The maximum occupancy rate for ensuring patients are well looked after and not exposed to health risks is considered to be 85%, a figure that has not been achieved since NHS England began publishing statistics in 2010.

From July to September this year the percentage of beds occupied in wards open overnight was 89.1%, compared with 87% in the same period last year. That was the last time it was below 89%.

The RCS said the figures, published on Thursday, made for alarming reading and indicated a failure to cope with the increasing number of older patients in hospital.

Ian Eardley, a consultant urological surgeon and vice-president of the RCS, said: “The NHS has been able to reduce bed numbers as medical advances mean more modern surgery can take place without an overnight stay. However, these figures suggest bed reductions have now gone too far in the absence of sufficient social care or community care alternatives.

“We are now seeing increasing numbers of frail older patients in hospital because they have nowhere else to go. The lack of additional money in the autumn statement for social care and the NHS is only going to make this even harder.”

The chancellor, Philip Hammond, had been urged to increase funding for social care in the autumn statement, amid warnings that it was in a critical condition, and to help plug shortfalls at NHS trusts, but health providers were left disappointed. NHS Confederation, which represents 85% of providers and commissioners, described it a “missed opportunity to ease the strain on the NHS”.

The high occupancy rates have coincided with record delayed transfers of care, whereby patients are medically fit to leave hospital but unable to be safely discharged, costing the NHS £800m a year. There were 6,777 patients delayed from being transferred out of hospital on the last Thursday of September, up 29% on the equivalent figure a year ago and the sixth month in a row in which a new high was recorded.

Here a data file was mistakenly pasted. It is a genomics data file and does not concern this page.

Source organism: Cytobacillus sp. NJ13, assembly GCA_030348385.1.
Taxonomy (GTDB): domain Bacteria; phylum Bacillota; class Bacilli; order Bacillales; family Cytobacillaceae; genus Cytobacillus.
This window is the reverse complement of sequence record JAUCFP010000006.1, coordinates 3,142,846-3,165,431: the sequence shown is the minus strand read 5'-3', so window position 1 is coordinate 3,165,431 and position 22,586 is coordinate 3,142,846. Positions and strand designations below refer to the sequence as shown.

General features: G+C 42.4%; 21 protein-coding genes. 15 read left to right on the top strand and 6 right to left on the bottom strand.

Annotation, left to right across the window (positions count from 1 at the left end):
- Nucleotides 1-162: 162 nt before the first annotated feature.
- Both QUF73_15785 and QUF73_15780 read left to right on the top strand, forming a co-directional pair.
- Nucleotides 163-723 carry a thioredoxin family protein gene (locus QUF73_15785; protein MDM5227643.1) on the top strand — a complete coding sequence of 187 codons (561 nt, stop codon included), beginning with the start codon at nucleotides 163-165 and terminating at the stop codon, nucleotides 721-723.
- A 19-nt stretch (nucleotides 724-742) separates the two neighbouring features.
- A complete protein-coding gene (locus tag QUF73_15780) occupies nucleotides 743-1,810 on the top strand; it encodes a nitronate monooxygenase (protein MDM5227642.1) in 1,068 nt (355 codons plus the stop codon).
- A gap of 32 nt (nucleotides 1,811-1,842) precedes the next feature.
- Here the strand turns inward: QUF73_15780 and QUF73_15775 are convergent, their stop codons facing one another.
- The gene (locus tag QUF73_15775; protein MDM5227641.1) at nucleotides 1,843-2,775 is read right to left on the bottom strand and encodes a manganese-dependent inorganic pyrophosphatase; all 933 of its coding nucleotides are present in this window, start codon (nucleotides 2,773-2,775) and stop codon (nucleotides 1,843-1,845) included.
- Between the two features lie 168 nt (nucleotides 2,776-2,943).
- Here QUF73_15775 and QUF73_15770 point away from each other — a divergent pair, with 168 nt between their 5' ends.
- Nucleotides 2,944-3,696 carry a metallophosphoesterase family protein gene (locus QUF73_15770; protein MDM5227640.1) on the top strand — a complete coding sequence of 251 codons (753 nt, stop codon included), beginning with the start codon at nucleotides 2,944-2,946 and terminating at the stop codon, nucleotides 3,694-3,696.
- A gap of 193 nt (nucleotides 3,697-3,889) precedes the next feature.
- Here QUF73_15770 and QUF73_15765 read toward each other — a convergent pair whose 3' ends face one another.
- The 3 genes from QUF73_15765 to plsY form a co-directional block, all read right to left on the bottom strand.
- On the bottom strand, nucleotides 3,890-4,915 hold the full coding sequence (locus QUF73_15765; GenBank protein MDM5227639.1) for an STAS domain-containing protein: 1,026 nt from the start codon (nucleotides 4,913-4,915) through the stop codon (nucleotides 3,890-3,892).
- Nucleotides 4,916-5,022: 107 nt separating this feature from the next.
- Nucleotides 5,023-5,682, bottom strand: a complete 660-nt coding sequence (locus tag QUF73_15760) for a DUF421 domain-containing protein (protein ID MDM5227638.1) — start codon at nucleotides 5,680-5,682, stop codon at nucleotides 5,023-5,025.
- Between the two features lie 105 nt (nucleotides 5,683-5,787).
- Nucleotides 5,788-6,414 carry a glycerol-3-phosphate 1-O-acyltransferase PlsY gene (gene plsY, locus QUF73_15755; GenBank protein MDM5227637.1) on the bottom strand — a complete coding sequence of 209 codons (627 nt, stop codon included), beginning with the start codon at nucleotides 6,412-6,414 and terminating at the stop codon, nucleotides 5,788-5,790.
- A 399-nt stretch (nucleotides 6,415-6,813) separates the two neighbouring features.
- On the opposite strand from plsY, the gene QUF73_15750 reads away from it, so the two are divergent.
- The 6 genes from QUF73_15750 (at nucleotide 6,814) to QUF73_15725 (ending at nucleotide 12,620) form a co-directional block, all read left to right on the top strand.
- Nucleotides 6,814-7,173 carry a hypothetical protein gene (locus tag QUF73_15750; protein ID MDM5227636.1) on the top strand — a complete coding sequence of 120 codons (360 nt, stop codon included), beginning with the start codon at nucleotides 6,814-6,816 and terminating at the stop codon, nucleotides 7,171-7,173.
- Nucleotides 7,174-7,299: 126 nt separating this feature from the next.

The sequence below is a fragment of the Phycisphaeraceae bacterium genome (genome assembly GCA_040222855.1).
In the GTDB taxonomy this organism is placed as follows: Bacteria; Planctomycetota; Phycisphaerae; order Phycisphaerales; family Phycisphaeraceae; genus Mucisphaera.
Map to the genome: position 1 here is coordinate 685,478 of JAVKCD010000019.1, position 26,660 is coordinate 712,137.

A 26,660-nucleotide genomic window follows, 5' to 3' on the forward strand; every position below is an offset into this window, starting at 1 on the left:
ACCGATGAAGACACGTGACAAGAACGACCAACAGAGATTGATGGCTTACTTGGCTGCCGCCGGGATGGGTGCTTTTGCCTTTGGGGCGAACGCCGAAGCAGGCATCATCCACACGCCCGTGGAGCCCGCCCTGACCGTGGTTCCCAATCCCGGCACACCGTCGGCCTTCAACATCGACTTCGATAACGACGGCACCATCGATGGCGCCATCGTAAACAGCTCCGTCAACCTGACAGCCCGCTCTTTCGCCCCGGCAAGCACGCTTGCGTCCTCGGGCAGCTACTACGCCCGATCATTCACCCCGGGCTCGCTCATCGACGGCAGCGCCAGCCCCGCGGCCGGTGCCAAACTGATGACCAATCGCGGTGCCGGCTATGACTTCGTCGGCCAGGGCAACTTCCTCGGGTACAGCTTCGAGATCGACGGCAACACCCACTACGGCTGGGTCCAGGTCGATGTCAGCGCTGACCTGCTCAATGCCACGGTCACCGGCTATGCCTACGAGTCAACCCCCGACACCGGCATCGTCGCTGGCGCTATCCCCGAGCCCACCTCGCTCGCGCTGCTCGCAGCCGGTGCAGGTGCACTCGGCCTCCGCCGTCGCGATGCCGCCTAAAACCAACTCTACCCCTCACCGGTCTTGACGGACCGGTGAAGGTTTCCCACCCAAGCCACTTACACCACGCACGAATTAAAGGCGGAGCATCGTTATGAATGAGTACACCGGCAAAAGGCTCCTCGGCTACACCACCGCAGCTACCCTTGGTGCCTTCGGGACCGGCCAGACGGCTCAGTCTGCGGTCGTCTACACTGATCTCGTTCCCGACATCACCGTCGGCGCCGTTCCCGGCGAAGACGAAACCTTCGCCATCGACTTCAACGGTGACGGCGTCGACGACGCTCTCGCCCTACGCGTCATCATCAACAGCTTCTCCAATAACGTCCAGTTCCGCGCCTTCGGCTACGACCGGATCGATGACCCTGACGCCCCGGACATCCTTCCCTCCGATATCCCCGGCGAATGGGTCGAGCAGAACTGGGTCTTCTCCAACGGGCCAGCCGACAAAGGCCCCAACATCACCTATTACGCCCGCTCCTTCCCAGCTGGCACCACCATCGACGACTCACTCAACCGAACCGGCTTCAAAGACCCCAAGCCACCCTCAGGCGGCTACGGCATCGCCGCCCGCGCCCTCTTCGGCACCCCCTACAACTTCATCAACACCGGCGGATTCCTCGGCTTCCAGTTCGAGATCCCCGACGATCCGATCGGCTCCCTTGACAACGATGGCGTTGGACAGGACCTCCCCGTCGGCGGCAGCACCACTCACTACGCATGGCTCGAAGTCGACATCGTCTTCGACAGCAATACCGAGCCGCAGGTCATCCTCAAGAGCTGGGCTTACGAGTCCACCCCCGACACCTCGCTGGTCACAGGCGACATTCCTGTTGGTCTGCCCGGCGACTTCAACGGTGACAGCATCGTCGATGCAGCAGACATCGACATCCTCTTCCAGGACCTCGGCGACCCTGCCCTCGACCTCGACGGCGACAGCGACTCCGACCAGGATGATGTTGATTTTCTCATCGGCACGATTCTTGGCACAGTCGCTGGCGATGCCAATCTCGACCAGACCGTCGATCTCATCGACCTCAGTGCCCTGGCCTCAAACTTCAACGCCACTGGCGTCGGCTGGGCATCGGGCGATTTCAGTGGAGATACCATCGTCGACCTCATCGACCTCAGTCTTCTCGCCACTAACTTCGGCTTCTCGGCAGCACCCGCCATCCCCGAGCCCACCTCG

The number of delayed days in September – 196,246 – was also the highest number since monthly data was first collected in August 2010, and up one-third on a year ago. Four in five UK local authorities have insufficient care for older people in their area, according to research published on Monday.

The occupancy situation is forecast to deteriorate further with more beds expected to disappear under local sustainability and transformation plans designed to improve NHS services and ensure their viability.  [Many campaign groups, including ours, dispute this claim by NHS directors]

Among the acute service beds at general hospitals in line to be cut are 535 in Derbyshire, 400 each in Devon and West Yorkshire, and 30% of all beds in hospitals in Bristol, North Somerset and South Gloucestershire.

Eardley said: “NHS leaders need to think carefully about whether this is a good idea without first putting in place better care in the community.”

Last month the Nuffield trust warned that the statistics underestimated the problem because they took a snapshot of occupancy at midnight, so did not capture squeezes in availability of beds during the day.

Eardley said: “I and too many of my colleagues all around the country are regularly having to cancel patients’ operations due to a lack of beds and delays in transferring patients back into the community.”

Caroline Abrahams, Age UK’s charity director, said: “The professional consensus, based on experience across the country, is that the shortage of social care for frail elderly people is a big part of the problem. This is what Age UK hears from older people and families too, through our advice line and local Age UKs too.

“Unless and until there is additional government investment in social care we can only see these difficulties getting worse.”